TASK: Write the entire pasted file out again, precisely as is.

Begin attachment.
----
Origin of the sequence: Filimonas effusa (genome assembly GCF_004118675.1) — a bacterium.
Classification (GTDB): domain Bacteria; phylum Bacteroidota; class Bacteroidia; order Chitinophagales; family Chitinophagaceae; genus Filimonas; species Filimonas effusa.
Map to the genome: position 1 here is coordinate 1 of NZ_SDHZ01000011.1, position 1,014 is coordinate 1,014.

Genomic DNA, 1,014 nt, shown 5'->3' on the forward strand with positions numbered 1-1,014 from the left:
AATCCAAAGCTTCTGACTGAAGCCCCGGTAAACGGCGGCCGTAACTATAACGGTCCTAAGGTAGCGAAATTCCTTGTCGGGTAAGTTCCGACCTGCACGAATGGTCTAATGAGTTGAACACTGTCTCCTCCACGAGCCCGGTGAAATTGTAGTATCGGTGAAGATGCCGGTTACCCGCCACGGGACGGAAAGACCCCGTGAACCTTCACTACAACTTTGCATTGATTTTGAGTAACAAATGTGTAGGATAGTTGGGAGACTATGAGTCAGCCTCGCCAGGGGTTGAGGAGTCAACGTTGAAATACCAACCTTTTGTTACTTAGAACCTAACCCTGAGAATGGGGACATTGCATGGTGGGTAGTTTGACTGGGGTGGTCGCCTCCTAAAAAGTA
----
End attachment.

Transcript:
Origin of the sequence: Filimonas effusa (genome assembly GCF_004118675.1) — a bacterium.
Classification (GTDB): domain Bacteria; phylum Bacteroidota; class Bacteroidia; order Chitinophagales; family Chitinophagaceae; genus Filimonas; species Filimonas effusa.
Map to the genome: position 1 here is coordinate 1 of NZ_SDHZ01000011.1, position 1,014 is coordinate 1,014.

Genomic DNA, 1,014 nt, shown 5'->3' on the forward strand with positions numbered 1-1,014 from the left:
AATCCAAAGCTTCTGACTGAAGCCCCGGTAAACGGCGGCCGTAACTATAACGGTCCTAAGGTAGCGAAATTCCTTGTCGGGTAAGTTCCGACCTGCACGAATGGTCTAATGAGTTGAACACTGTCTCCTCCACGAGCCCGGTGAAATTGTAGTATCGGTGAAGATGCCGGTTACCCGCCACGGGACGGAAAGACCCCGTGAACCTTCACTACAACTTTGCATTGATTTTGAGTAACAAATGTGTAGGATAGTTGGGAGACTATGAGTCAGCCTCGCCAGGGGTTGAGGAGTCAACGTTGAAATACCAACCTTTTGTTACTTAGAACCTAACCCTGAGAATGGGGACATTGCATGGTGGGTAGTTTGACTGGGGTGGTCGCCTCCTAAAAAGTA